New York

Magdalena Abakanowicz

Marlborough | Midtown

Vivid memories of World War II and four decades of communism inform the art of the Polish artist Magdalena Abakanowicz. The complexity of transforming autobiography into art was thoughtfully addressed in her two recent shows. At the Marlborough Gallery, her sculptures—scattered throughout the rooms and placed outside on the terrace—were drawn from Hand-like Trees, 1992–93, the series “Circus,” 1992, the multiple-figured Puellae, 1992–93, and Infantes, 1992. But the monumental Embryology, 1978–81, first presented at the Venice Biennale in 1980, dominated the show. A morass of 600 hand-stitched elements made of burlap, cotton, gauze, hemp, nylon, and sisal, shaped like boulders, stones, and pebbles, was arranged to allow the viewer to walk among these pieces. Like swaddling clothes for invisible babies, these elements formed a distressing pile of organic structures, thrown on top of each other as if in a collective grave. In Embryology personal identity is confronted by both nature and history, recalling Abakanowicz’s famous multiple “Crowd” series, first conceived in 1986 and executed in various media.

Abakanowicz’s archetypal figure-shells, which evoke unprotected brains, also appear in “Circus.” Balancing on wooden stumps and beams, open metal bases or wheels of various shapes, they look like actors in a play gone awry, striving to be at once tragic and pleasing. In this show, the artist’s ability to stage a silent drama was best transmitted in Puellae, a group of headless bronze figures that looked particularly poignant aligned against a wall of the gallery’s terrace, as if facing a mass execution or awaiting a roll call.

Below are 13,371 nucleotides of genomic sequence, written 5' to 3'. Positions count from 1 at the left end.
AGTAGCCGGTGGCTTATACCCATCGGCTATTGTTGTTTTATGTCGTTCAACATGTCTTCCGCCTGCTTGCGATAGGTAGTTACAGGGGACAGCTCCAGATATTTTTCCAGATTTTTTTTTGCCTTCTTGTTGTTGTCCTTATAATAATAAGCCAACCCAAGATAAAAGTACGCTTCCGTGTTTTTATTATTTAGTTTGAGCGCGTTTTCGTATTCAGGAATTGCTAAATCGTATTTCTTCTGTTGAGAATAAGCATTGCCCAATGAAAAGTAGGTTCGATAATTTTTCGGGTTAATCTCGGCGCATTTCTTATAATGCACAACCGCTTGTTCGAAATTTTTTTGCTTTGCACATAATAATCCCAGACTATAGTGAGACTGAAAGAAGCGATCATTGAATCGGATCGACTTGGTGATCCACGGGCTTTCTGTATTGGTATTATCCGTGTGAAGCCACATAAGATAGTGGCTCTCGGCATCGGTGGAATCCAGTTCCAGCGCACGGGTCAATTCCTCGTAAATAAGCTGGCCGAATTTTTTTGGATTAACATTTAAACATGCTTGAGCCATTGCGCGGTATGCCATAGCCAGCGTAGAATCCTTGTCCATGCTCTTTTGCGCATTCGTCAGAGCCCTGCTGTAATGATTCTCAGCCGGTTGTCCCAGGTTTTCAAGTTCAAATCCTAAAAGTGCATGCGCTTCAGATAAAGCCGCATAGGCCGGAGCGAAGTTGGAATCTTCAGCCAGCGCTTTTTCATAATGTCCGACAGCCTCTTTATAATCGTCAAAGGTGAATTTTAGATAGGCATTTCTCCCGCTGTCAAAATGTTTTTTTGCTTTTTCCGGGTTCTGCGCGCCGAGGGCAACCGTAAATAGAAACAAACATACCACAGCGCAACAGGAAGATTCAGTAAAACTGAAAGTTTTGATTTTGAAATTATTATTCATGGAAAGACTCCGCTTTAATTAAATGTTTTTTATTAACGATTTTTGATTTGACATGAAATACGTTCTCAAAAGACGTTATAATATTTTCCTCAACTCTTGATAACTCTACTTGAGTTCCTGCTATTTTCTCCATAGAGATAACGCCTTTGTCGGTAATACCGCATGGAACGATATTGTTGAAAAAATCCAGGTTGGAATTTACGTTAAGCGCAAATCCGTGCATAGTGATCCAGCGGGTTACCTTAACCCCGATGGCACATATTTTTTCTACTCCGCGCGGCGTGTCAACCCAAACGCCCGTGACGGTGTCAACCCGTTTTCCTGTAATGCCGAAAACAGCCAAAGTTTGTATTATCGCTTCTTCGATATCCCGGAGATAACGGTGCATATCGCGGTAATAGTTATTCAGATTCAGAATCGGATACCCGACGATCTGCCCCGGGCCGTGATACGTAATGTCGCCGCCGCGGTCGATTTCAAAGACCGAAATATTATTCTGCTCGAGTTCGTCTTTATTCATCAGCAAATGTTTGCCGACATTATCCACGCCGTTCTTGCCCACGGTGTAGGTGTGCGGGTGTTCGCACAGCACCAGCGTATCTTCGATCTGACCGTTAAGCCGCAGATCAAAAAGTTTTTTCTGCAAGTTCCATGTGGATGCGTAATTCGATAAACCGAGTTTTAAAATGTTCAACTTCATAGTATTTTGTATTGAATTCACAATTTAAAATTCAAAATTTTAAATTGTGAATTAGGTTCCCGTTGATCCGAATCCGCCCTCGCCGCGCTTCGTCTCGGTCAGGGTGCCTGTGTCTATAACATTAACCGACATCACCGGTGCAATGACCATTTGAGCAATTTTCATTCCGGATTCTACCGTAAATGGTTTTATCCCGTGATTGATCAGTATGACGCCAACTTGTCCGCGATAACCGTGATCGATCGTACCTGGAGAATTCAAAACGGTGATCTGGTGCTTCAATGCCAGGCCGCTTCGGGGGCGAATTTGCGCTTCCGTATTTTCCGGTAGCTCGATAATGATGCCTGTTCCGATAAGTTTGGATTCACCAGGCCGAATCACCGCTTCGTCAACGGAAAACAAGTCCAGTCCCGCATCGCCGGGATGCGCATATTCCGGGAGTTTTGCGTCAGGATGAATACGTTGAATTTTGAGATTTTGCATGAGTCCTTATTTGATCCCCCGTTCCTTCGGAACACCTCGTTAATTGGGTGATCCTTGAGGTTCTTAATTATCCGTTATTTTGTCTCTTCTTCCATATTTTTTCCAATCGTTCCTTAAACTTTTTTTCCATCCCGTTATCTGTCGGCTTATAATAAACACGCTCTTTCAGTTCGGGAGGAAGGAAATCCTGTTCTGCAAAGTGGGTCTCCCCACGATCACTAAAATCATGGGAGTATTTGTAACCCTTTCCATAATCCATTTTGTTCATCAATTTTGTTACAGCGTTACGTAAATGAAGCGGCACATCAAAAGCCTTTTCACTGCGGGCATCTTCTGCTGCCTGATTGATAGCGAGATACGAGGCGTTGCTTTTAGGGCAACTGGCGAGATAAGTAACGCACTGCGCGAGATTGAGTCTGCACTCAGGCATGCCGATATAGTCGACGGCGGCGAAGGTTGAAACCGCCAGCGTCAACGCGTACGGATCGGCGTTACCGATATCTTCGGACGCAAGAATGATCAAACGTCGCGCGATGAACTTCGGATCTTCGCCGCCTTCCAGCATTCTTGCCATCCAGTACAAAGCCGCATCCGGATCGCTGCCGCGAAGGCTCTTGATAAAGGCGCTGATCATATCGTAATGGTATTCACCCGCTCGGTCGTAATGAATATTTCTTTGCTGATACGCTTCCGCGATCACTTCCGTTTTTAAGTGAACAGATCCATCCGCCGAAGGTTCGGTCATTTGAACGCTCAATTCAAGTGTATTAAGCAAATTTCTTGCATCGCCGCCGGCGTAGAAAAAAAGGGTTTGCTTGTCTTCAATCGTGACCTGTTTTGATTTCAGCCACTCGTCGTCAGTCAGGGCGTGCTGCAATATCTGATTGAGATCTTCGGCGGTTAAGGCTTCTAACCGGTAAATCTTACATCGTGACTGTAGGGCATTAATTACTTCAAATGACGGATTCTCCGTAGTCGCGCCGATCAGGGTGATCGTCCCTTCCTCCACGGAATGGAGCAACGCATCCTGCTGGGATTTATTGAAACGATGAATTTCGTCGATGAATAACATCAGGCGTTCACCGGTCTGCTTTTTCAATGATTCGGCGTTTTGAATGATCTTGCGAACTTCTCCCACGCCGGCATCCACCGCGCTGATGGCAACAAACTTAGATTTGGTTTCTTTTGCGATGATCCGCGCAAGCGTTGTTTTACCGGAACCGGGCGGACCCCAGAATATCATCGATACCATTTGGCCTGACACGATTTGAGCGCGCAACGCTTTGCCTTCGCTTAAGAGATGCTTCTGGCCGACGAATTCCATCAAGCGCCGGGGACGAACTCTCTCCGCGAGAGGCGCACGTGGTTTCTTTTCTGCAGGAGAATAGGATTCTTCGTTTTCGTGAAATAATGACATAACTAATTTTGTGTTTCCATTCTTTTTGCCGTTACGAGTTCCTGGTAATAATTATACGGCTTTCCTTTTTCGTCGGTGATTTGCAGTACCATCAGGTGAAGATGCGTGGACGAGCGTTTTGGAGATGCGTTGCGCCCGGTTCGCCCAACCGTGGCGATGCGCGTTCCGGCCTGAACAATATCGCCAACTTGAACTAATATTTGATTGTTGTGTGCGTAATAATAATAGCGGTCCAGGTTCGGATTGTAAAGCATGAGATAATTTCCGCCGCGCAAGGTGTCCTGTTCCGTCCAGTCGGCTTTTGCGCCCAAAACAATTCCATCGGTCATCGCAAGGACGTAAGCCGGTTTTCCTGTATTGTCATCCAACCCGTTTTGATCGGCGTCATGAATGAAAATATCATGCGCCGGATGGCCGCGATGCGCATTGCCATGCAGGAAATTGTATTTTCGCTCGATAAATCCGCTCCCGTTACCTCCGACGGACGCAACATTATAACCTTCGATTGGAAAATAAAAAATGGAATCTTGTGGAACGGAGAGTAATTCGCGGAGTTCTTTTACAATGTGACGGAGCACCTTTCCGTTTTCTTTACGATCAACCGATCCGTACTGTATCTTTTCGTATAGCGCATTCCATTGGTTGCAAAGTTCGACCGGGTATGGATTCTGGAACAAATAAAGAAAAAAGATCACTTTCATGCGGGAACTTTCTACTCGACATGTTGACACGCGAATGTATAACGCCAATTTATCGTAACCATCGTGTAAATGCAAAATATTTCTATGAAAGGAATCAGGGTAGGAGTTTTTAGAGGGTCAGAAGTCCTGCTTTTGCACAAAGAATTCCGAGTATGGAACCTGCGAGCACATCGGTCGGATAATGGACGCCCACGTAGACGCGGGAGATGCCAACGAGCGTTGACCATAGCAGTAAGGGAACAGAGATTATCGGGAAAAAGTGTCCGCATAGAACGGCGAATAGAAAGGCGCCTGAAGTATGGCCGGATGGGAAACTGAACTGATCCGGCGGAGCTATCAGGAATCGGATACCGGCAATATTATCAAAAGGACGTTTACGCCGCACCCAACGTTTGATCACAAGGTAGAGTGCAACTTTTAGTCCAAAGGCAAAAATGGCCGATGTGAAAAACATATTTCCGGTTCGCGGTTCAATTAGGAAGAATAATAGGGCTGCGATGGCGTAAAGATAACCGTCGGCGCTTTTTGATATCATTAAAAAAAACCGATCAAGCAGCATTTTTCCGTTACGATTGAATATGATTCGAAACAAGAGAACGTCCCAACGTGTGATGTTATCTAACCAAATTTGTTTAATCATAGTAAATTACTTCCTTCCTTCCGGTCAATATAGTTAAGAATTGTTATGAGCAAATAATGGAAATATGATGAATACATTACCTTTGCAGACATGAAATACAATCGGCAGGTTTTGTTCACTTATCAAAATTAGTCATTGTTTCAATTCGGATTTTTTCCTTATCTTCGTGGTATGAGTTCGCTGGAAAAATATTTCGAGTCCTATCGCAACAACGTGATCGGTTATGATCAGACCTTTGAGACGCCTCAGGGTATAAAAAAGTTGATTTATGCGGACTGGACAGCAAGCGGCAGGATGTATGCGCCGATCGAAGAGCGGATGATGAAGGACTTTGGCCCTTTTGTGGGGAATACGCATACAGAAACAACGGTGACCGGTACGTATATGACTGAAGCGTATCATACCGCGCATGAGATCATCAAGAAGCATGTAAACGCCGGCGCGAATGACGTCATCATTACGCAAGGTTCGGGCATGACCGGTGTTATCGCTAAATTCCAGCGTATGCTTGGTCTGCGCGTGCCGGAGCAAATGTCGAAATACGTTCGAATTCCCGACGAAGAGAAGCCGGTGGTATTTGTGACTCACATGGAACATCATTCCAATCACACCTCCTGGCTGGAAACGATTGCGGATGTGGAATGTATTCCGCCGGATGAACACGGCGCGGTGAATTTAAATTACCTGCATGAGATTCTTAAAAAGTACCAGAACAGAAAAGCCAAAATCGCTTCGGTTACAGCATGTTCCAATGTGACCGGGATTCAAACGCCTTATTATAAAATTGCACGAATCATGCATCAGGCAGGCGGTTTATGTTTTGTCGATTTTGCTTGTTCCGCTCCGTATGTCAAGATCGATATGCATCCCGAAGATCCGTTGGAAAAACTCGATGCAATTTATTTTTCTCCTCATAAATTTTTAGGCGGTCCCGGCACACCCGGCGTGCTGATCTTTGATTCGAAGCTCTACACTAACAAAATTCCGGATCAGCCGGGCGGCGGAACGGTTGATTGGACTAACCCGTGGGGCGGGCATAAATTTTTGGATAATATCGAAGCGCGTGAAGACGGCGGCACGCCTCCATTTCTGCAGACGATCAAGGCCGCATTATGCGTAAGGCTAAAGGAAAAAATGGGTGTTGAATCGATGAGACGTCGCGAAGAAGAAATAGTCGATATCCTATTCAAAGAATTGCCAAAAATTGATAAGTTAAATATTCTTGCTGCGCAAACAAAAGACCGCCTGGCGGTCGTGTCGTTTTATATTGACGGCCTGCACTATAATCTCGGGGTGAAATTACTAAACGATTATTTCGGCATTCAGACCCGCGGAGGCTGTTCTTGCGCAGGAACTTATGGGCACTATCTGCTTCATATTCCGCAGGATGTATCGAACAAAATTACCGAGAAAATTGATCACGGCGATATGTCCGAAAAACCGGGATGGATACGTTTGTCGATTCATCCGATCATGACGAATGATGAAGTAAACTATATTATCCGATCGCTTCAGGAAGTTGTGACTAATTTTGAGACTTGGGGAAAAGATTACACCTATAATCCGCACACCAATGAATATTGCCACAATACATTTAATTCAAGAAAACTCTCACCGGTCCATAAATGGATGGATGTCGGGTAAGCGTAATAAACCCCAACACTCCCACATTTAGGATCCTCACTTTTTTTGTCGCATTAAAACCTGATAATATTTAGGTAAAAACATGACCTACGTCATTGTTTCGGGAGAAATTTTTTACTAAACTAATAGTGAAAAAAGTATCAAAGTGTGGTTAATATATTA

The exhibition at the P.S. 1 Museum, curated by Michael Brenson, was less eclectic, presenting 11 of the 16 “War Games” sculptures, 1987–93, made of fallen trunks found in Polish forests. Shaped by axes, chainsaws, and chisels, several of them referred directly to nature—entitled with the names of birds such as Kos (Blackbird, 1993), Kuka (Cuckoo, 1993), and Sroka (Magpie, 1992). Equipped with metal bands and “beaks,” placed in a horizontal position on open metal bases or, in one case, on a set of metal barrels, and sometimes bandaged with burlap soaked in resin, these works alluded to the threat of destruction, but also to the spirit of survival.

Rather than linking “War Games” to the tragedy of war or to ecological disaster—as many critics have done—we might observe that their depiction of suffering includes inflicting pain on the materials employed. In order to create her sculptures, Abakanowicz peels the bark, cuts off the limbs, and inserts metal devices into tree trunks, making them look like subjects of double torture, first by an unknown hostile force, then by the artist herself. Yet such “cruelty” allows her to question the binary oppositions of victim and oppressor, love and hate, life and death, while preventing her from simplistically repeating therhetoric that so often surrounds themes of war, totalitarianism, or ecology. This very cruelty ultimately enables her to eschew the comforts of the realms of myth and fairy tale. In these exceptional sculptures, rather than making direct analogies to the haunting memories of the past, Abakanowicz transmits paradigms of destruction charged with contradictory emotions.

Marek Bartelik